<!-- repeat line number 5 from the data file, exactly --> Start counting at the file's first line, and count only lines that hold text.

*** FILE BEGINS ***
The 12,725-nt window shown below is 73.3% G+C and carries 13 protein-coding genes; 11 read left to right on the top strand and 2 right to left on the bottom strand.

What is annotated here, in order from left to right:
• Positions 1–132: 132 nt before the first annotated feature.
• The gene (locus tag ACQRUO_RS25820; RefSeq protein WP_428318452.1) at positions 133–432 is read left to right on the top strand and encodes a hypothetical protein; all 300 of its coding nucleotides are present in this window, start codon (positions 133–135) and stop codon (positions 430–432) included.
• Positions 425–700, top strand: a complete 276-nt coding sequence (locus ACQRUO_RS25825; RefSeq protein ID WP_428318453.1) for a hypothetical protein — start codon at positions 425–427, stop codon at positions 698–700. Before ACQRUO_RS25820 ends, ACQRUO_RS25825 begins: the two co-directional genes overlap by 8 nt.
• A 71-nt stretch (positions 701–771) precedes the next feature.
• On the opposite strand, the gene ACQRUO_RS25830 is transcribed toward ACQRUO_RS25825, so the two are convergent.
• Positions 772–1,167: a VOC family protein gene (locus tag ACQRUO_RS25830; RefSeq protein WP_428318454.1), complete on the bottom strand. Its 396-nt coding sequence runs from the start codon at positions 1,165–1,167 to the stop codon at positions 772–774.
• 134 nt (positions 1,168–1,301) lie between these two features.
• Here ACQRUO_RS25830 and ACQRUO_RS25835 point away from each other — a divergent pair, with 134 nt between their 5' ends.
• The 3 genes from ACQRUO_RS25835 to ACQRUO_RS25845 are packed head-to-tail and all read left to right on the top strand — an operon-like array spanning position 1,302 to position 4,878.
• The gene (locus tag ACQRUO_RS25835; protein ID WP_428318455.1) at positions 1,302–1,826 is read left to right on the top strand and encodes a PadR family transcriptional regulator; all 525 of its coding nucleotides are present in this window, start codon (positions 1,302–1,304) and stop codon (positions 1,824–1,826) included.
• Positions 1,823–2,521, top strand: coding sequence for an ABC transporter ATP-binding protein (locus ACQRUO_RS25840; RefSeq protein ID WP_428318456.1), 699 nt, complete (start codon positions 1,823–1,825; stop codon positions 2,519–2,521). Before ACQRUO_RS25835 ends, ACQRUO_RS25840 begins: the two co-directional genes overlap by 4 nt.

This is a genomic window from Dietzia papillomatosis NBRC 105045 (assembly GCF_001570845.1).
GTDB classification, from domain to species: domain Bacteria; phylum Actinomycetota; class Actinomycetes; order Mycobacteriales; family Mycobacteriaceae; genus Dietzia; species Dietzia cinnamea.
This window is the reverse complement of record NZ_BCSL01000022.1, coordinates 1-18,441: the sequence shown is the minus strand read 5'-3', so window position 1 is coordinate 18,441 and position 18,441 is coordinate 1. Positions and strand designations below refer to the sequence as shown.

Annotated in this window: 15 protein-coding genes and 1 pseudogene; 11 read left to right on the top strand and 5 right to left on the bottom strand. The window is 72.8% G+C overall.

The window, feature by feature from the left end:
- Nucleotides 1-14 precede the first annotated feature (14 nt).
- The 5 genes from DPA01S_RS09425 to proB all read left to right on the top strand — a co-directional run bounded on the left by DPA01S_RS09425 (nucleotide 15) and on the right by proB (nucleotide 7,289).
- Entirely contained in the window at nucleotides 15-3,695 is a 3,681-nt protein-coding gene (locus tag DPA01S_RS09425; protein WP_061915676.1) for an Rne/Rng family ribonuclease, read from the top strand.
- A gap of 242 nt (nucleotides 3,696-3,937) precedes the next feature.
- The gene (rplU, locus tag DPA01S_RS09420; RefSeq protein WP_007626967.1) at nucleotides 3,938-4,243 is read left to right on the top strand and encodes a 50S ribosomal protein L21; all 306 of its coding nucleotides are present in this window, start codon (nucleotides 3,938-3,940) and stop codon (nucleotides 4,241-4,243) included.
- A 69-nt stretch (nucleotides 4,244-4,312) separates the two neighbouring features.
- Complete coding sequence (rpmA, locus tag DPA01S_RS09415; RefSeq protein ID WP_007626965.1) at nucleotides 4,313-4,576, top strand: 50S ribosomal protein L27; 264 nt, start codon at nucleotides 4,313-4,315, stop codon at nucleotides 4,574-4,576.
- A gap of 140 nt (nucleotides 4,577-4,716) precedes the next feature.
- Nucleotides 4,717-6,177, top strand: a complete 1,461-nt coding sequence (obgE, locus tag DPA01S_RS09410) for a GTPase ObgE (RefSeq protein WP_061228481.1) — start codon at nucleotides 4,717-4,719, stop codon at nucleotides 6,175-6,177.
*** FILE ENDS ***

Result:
• Positions 425–700, top strand: a complete 276-nt coding sequence (locus ACQRUO_RS25825; RefSeq protein ID WP_428318453.1) for a hypothetical protein — start codon at positions 425–427, stop codon at positions 698–700. Before ACQRUO_RS25820 ends, ACQRUO_RS25825 begins: the two co-directional genes overlap by 8 nt.